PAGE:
A similar thing happened to me the first time someone described me as an “artist”.

After I plucked up the courage to leave the toilets, I went back upstairs to the Tango class which had now become a Milonga, a social dance event where people dress up in sparkly clothes and shining shoes and dance like they mean it.  Lots of people were showing up and they all knew way more about Tango than I did.   Most of them were older than me.

I sat there watching them and one woman in particular struck me.  She had beautiful silver hair, an elfin face, and she moved like…there is no other way to say this, like light over water.   She looked effortless but sparkling and always changing.  I couldn’t take my eyes off of her feet.  There was a line of beautiful men waiting to dance with her.   She wasn’t the only breathtaking silver haired dancer either.  The thing with Tango is that it can take decades to become good, and most often, at least in my experience, the best dancers are the ones who are older.   The beginners are the ones who look heavy and stiff and creaky and weighed down by the anxiety of getting it wrong and wondering what the hell they’re doing.  The most experienced dancers look the most effortless, light and dare I say it, young.

I used to look back at being a teenager with regret, seeing all the potential that I had and didn’t use. I wished I was younger again so I could take advantage of all of that youth and energy and time, because now I know just how precious and rare and fleeting all of that is. The reality was that when I was younger I was terrified all the time.   Seriously, ALL the time.   I was anxious and self critical and awkward.   I was afraid that I was too fat, too ugly, too intelligent, too outspoken, too weird, too normal.  Nothing I was or did passed without scrutiny, panic and self criticism.  I couldn’t even get dressed without melting down because I was so terrified of getting it wrong.  I never knew what I was doing.  I didn’t yet have enough experience of rebuilding after fucking things up to realise that even if it all went wrong I would get through it so I avoided confrontation by doing as I was told which often got me into more shit than I ever could have gotten into by myself.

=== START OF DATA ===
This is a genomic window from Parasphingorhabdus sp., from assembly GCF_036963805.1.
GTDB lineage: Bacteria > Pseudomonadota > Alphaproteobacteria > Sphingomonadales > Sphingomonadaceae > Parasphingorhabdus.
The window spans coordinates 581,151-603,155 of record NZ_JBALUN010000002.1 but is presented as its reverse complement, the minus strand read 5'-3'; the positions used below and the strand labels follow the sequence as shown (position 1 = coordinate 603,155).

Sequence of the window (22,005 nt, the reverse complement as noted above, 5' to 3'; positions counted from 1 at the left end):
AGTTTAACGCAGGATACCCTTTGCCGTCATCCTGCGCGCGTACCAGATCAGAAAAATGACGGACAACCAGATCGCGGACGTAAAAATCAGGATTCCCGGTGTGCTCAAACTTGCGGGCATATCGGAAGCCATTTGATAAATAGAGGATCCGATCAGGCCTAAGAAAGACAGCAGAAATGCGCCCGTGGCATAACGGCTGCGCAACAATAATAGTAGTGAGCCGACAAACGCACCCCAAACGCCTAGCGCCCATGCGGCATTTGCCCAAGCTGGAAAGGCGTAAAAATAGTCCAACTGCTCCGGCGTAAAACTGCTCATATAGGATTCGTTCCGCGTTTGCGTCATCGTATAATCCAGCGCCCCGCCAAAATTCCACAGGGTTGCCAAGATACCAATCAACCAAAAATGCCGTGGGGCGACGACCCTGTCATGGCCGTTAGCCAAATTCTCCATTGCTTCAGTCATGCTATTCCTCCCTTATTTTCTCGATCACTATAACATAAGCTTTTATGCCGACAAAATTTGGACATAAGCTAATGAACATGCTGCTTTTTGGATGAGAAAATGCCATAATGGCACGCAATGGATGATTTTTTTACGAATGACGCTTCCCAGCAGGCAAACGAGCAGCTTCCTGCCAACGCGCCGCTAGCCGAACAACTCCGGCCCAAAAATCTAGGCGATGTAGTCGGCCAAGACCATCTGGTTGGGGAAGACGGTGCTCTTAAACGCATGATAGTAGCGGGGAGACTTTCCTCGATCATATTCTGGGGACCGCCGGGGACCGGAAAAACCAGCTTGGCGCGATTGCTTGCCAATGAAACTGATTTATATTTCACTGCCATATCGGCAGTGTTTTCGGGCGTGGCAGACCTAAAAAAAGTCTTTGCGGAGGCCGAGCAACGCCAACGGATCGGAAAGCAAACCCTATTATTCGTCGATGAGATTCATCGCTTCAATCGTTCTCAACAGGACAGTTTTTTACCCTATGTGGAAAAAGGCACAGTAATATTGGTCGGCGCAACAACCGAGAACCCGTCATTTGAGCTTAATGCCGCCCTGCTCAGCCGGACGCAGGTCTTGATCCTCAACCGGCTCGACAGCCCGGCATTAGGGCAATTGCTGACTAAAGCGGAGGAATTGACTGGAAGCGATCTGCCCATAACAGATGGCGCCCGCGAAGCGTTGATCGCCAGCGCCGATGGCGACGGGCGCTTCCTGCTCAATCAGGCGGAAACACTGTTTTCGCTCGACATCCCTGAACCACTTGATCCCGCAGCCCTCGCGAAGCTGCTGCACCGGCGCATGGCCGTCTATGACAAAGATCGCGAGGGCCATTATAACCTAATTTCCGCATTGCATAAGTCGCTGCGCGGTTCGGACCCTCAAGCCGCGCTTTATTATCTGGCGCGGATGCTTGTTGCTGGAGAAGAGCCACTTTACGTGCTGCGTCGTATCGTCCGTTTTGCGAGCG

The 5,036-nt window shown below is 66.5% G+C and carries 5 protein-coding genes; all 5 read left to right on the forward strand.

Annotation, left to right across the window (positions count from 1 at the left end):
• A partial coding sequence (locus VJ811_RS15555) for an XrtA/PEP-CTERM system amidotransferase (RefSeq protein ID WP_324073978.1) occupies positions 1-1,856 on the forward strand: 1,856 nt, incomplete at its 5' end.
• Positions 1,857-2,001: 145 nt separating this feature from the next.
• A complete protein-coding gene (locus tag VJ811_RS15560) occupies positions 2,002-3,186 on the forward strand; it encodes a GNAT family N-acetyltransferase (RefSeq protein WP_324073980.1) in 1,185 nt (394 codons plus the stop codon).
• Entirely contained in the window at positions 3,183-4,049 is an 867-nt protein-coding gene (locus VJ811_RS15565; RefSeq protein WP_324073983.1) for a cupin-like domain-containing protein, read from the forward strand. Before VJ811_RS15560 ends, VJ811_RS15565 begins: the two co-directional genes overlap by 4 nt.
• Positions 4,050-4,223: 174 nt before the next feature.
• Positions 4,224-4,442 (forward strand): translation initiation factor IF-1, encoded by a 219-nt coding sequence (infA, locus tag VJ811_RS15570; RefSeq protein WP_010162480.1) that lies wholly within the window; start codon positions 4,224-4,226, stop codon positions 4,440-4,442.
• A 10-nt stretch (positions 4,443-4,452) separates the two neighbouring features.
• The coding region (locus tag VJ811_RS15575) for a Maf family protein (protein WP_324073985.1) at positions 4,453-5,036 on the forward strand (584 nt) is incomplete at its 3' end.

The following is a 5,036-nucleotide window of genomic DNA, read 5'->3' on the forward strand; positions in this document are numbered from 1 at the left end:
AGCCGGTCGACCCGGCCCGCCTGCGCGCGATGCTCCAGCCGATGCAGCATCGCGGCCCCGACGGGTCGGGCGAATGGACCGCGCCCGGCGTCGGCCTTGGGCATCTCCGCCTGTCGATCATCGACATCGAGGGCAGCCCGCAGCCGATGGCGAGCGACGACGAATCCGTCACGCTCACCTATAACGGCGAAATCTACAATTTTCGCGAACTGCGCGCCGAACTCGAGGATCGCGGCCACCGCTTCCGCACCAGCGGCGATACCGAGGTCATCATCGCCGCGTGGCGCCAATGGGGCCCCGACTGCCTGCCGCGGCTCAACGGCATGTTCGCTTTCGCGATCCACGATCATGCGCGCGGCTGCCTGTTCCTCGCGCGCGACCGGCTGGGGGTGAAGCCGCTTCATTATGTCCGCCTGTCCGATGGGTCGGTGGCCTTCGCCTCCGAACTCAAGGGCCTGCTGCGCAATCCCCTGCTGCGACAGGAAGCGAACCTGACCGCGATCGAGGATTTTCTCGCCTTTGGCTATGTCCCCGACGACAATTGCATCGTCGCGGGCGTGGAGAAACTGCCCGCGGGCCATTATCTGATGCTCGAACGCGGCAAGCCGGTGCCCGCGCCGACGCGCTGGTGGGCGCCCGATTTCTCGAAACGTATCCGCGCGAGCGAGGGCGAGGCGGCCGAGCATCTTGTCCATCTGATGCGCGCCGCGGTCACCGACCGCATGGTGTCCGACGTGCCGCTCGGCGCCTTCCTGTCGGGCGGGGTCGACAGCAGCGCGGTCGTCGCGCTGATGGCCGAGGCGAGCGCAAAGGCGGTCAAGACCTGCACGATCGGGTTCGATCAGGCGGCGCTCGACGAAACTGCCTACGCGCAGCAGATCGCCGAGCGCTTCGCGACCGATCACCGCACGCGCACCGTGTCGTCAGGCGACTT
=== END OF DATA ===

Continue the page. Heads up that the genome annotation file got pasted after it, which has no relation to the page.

Being young was shite.  There’s no way I could have done then what I do now.  There is no way in hell that I would have been able to do any of the things I think I should have done then and that I tell myself I’m too old to do now.

It’s not age that’s held me back; it’s fear of not knowing what the hell I’m doing, of being vulnerable, maybe getting it wrong and being a bit crap for a while until I work out how to be better.  What’s more at “my age”, I worry that I should appear to know what I’m doing so instead of stepping out of my comfort zone I just make excuses and avoid situations where I don’t know what I’m doing.  I’m telling myself I’m too old so I can avoid reliving all of the anxiety of not knowing what the hell I was doing when I was younger.

But some things are powerful and important enough to cut through all of that.